Intrinsic photonic wave localization in a three-dimensional icosahedral quasicrystal


Wave transport is one of the most interesting topics related to quasicrystals. This is due to the fact that the translational symmetry strongly governs the transport properties of every form of wave. Although quasiperiodic structures with1,2,3,4 or without1,5,6,7 disorder have been studied, a clear mechanism for wave transport in three-dimensional quasicrystals including localization is missing8,9. To study the intrinsic quasiperiodic effects on wave transport, the time invariance of the lattice structure and the loss-free condition must be controlled10,11. Here, using finite-difference methods, we study the diffusive-like transport and localization of photonic waves in a three-dimensional icosahedral quasicrystal without additional disorder. This result appears at odds with the well-known theory12 of wave localization (Anderson localization), but we found that in quasicrystals the short mean free path of the photonic waves makes localization possible.


The first discovery of a quasicrystal13 disproved the long-standing conjecture in condensed matter physics that only crystalline materials with translational symmetry could be densely packed and highly ordered. In crystalline materials the waves with wavelengths commensurate with the crystal’s periodicity can transmit without scattering loss, leading to ballistic transmission. Disordered materials can be contrasted with ordinary crystals. Because of frequent scattering, wave transport in disordered materials is usually described by random walks leading to diffusive transmission, for example, Ohm’s law14. Considering the wave nature of electrons, Anderson predicted that if the degree of structural randomness is sufficiently large, the wave interference will result in complete halting of electrons, the so-called Anderson localization15, and the transmission coefficient will decrease exponentially with increasing sample thickness16. Because of the mixed structural characteristics—for example, the lack of translational symmetry of the disordered media and the highly ordered structure of the ordinary crystals—a critical question has been raised regarding wave transport in quasicrystals, including localization, which has not been thoroughly answered17.

To the best of our knowledge, this is the first demonstration of the intrinsic localization of photonic waves in a three-dimensional (3D) quasicrystal without additional disorder. Photonic wave localization in a 3D icosahedral quasicrystal is carefully investigated by photonic wave transmission utilizing finite-difference methods. The diffusive transport and localization of photonic waves in the quasicrystal are revealed by widely accepted approaches18,19. We characterize the localization phenomena by analysing the spatial and temporal evolution of photonic waves. The localization mechanism is elucidated using the photonic band structures of quasicrystal approximants.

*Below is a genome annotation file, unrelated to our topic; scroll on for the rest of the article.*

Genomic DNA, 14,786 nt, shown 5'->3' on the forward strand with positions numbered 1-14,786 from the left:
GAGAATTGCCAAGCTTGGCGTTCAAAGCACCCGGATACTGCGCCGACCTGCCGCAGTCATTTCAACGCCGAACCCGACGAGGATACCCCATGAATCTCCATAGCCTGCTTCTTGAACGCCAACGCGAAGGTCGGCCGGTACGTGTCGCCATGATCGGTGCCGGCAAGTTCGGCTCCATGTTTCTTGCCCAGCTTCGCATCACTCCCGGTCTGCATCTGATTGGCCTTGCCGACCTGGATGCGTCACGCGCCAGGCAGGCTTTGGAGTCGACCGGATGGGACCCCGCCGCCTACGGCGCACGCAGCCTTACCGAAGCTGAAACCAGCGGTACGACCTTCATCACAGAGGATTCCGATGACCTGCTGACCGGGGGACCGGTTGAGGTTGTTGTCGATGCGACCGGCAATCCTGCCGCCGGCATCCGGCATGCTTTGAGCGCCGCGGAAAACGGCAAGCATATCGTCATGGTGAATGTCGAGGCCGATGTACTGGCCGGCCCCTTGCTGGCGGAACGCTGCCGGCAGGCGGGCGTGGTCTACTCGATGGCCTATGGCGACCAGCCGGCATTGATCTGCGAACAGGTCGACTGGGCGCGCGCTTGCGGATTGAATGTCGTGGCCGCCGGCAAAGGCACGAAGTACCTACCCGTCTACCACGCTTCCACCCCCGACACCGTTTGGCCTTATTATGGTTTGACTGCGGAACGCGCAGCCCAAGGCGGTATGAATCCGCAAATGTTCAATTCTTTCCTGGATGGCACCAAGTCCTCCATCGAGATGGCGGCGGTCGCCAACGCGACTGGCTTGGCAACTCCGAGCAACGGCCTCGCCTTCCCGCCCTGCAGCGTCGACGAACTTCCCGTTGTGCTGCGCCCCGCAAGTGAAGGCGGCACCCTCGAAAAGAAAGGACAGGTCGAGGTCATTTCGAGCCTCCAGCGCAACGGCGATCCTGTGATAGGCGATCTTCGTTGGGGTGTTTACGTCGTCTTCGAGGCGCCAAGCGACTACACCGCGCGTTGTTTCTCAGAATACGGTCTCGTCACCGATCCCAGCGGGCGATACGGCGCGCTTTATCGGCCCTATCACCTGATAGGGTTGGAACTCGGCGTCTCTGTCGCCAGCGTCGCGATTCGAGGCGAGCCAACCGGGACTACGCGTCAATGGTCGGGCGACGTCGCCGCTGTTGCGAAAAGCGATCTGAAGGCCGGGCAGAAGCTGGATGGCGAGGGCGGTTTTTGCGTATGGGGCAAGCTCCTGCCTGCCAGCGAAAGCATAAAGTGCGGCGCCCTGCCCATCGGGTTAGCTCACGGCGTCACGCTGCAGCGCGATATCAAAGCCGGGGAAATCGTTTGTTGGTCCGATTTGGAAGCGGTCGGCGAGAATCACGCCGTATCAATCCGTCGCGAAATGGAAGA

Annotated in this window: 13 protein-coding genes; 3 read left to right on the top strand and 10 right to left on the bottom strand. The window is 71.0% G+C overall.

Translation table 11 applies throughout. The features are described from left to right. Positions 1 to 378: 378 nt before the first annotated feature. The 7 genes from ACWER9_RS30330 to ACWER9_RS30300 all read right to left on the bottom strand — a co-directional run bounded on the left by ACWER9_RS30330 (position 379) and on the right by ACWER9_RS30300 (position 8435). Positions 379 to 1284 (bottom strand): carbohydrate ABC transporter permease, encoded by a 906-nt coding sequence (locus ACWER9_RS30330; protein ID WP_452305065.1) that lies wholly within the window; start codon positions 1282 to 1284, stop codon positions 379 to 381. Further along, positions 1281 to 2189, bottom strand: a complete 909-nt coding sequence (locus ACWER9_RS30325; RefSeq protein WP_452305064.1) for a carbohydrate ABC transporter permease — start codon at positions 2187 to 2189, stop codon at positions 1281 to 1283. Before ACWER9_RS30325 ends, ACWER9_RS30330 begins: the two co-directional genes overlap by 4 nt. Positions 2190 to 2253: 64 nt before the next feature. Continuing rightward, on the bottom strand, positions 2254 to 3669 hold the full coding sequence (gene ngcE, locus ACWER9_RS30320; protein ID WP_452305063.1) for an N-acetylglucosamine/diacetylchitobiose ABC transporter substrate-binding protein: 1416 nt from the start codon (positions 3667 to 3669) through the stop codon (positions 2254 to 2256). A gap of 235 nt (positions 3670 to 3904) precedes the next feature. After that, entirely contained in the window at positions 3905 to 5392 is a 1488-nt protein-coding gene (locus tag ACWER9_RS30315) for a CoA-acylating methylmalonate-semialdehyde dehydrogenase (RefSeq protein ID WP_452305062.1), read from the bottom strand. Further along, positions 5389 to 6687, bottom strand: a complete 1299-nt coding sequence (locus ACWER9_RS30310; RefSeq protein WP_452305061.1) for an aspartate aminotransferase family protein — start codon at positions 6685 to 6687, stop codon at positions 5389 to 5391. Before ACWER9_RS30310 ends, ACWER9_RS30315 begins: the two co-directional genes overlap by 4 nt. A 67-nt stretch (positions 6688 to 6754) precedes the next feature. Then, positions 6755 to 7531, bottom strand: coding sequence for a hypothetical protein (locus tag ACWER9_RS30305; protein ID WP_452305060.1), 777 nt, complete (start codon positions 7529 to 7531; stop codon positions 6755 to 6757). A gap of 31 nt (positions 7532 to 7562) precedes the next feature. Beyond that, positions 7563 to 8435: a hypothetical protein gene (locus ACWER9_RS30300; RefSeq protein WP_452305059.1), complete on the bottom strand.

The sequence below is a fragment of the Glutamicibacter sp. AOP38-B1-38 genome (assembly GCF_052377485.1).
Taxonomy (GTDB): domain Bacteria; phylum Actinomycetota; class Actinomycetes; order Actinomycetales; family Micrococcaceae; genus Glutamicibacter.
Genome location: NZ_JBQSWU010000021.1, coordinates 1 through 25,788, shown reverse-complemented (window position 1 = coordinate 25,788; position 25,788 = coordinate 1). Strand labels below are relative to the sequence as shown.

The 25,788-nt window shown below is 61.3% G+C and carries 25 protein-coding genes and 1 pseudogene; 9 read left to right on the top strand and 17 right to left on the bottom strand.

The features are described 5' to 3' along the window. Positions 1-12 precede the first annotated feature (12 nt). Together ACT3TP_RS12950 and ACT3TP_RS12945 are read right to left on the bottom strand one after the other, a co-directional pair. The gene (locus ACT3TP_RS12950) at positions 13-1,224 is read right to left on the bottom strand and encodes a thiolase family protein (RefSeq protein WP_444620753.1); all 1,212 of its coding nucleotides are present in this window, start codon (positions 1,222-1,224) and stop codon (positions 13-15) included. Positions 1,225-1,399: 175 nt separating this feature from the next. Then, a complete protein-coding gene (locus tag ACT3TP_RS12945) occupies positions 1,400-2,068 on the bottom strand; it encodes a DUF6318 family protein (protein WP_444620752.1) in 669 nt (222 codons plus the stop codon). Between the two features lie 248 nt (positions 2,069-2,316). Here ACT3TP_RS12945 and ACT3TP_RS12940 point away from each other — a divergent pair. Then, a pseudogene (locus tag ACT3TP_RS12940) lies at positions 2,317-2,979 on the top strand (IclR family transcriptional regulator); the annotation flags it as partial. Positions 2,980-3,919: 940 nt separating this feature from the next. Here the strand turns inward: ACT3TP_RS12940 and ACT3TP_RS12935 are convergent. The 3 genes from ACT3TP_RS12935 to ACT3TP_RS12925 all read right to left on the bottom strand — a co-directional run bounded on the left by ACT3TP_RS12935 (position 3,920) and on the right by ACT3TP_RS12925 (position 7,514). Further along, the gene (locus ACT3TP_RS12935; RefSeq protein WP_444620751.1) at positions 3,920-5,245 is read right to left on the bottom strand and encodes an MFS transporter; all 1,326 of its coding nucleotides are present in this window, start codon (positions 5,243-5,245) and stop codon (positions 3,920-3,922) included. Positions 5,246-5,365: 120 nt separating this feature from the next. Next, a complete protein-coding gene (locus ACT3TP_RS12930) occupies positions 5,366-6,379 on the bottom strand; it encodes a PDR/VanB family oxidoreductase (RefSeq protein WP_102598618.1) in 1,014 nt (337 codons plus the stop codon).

An icosahedral quasicrystal structure can be built according to the substitution rules20 as shown in Fig. 1a–i and further detailed in Supplementary Figs 1–5. The rhombic triacontahedron, indicated in purple in Fig. 1a, constitutes a large proportion of an icosahedral quasicrystal. Rhombic triacontahedrons are derived from the intersection of five cubes (Fig. 1j)21. The parallelogram shape planes of the rhombic triacontahedrons can be placed on the three faces of the five cubes. The planes derived from the parallelograms are expected to form effective Brillouin zone faces and give rise to Bragg scattering.

Figure 1: Schematic of the construction of 3D icosahedral quasicrystals and the expected planes giving rise to multiple Bragg scattering.

ai, Substitution rules for constructing a 3D icosahedral quasicrystal20. a, A triacontahedron represented in purple is located at the centre of the icosahedral quasicrystal. b, Thirty rhombic dodecahedra represented in green are placed on the two-fold axes. c, Twenty rhombohedra represented in orange are placed on the three-fold axes, and twelve clusters of ten rhombohedra are placed on the five-fold axes. d, Thirty triacontahedra are placed on the two-fold axes, and twelve rhombic icosahedra represented in blue are placed on the five-fold axes. e, Twenty clusters of ten rhombohedra are placed on the three-fold axes. f, Twelve clusters of five rhombic icosahedra on the five-fold axes are capped by twelve clusters of ten rhombohedra. g, Twelve clusters of five rhombic dodecahedra are placed on the five-fold axes, and twelve rhombic icosahedra are placed in the middle of each edge of the inflated cell. h, Twenty clusters of ten rhombohedra are placed on the three-fold axes. i, Finally, twenty clusters of three rhombic icosahedra are placed on the three-fold axes, and thirty triacontahedra are placed on the two-fold axes. j, The rhombic triacontahedron, the most populated polyhedron, can be derived from the intersection of five cubes whose faces have indices: {100}, {τ11/τ}, , {11/ττ}, , where is the golden mean21. k, A plane that leads to multiple Bragg scattering is shown. The rod length, d, can be arbitrarily chosen since the dielectric constants of the constituting materials are assumed to be independent of frequency. In the present work, d is set to 1 cm and the optical responses are obtained at around 15 GHz.

Transmission spectra are obtained using a finite-difference time-domain code22. A diamond structure is also compared as a reference. The photonic bandgap of the diamond on the first Brillouin zone boundary overlaps nicely with the low-intensity spectral regime (Fig. 2e). Thus, low-transmission footprints originate from the photonic bandgap23. Similar low-transmission footprints are found in the quasicrystal (Fig. 2c), exhibiting good agreement with the Bragg scattering from the effective Brillouin zone faces with a plane distance of 0.85d, where d is the rod length of the rhombic triacontahedron (Fig. 1k). On the basis of interpretation of the diamond structure, we suggest that photonic bandgaps are formed on the effective Brillouin zone faces. However, the bandgap is very narrow and loosely defined thus exhibiting characteristics of pseudogaps16. Indeed, a previous study3 demonstrated that a quasicrystal has pseudogaps. Since localized states can exist in the pseudogap regime16, the wave localization is expected to occur in the low-intensity spectral regime of the quasicrystal.